Flexion-relaxation response to cyclic lumbar flexion

Clin Biomech (Bristol, Avon). 2004 Oct;19(8):769-76. doi: 10.1016/j.clinbiomech.2004.05.007.


Background: The epidemiology classify cyclic lumbar flexion as a risk factor for the development of cumulative low back disorder. Experimental biomechanical data confirming the epidemiology in humans are lacking. The purpose of this study, therefore, is to investigate the flexion relaxation response to sustained cyclic lumbar flexion in humans.

Methods: Twelve normal college aged males performed deep cyclic lumbar flexion at 0.1 Hz for 9 min while recording lumbar paraspinal electromyogram and kinematic data.

Findings: The most important observation of the study was the significant increase in the angular excursion of myoelectric silence during the deep part of the flexion phase. The observed increase in myoelectric silence consisted of earlier cessation of EMG during flexion and delayed activation of trunk extensors during extension. EMG magnitude, during flexion, increased approximately 30% over trials (P < 0.0001), and a smaller (10%), but, significant (P < 0.02) EMG magnitude increase was also observed during the extension phase of the cycle. Spasms, an indication of micro damage to viscoelastic tissues, were sporadic and appeared more frequently later in the session and mostly during the silent period.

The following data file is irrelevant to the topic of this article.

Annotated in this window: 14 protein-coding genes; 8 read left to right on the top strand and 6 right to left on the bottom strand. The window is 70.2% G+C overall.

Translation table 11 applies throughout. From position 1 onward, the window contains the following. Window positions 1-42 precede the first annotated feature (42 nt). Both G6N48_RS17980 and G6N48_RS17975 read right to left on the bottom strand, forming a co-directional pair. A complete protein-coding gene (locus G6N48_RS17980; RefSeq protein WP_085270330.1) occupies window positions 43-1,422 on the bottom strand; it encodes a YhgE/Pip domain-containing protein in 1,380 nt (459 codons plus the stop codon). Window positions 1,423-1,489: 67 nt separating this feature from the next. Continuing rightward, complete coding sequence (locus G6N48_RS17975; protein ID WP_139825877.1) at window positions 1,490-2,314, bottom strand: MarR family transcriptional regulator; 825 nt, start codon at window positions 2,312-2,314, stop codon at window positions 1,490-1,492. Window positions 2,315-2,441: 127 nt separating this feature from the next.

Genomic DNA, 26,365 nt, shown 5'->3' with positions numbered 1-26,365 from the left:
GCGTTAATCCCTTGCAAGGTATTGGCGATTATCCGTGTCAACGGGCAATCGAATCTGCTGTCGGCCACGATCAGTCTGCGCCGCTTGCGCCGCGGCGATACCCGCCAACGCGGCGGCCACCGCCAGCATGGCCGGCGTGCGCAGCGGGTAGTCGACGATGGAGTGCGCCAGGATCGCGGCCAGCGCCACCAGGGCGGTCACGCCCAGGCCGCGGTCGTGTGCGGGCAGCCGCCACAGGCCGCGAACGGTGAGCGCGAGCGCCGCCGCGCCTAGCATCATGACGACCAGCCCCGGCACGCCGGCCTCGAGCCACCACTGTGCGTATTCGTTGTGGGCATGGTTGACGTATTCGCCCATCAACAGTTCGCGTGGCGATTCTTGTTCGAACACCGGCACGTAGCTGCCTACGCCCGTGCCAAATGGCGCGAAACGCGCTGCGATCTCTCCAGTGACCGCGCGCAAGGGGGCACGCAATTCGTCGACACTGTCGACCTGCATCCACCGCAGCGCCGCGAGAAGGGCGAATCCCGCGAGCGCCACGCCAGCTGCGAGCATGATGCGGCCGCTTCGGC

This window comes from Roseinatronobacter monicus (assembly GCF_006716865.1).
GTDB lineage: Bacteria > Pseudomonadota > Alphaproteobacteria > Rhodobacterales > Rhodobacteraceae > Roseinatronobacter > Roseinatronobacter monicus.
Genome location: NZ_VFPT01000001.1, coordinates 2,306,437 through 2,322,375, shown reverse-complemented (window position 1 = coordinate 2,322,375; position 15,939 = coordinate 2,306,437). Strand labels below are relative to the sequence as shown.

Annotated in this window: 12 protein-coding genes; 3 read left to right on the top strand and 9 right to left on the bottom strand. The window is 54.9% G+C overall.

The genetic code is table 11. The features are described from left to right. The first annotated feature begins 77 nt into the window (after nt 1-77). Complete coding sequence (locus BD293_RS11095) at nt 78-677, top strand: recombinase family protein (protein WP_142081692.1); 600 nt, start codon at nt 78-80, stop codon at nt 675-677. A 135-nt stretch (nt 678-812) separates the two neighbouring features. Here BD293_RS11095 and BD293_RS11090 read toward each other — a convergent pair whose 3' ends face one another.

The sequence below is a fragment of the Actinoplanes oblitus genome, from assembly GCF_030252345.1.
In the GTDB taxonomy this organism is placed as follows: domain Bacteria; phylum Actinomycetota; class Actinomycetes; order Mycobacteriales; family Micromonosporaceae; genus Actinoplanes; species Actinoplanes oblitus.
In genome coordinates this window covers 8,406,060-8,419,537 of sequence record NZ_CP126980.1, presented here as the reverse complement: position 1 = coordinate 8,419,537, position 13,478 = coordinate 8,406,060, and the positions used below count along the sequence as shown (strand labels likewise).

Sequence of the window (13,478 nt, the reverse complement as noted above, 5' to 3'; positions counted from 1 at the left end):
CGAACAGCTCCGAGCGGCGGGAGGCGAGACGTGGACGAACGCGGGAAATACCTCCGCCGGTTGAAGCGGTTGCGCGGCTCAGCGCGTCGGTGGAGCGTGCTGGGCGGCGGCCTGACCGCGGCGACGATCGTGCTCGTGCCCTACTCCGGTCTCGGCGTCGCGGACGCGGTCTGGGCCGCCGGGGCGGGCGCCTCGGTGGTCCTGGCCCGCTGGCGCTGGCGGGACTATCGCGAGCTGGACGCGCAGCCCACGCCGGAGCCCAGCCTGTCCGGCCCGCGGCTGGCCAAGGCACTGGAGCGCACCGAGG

Interpretations: It was concluded that increased myoelectric silence during prolonged cyclic flexion-extension demonstrates an enhanced flexion-relaxation phenomenon which reduces lumbar stability and may be detrimental to low back health. The presence of spasms confirm that sustained cyclic lumbar flexion results in micro damage in the viscoelastic tissues. Overall, a neuromuscular disorder was evoked due to a relatively short period of unloaded cyclic lumbar flexion.

Publication types

  • Clinical Trial

MeSH terms

  • Adaptation, Physiological / physiology
  • Adult
  • Electromyography / methods
  • Humans
  • Lumbar Vertebrae / physiology*
  • Male
  • Movement / physiology*
  • Muscle Contraction / physiology*
  • Muscle, Skeletal / physiology*
  • Periodicity
  • Postural Balance / physiology*
  • Range of Motion, Articular / physiology
  • Task Performance and Analysis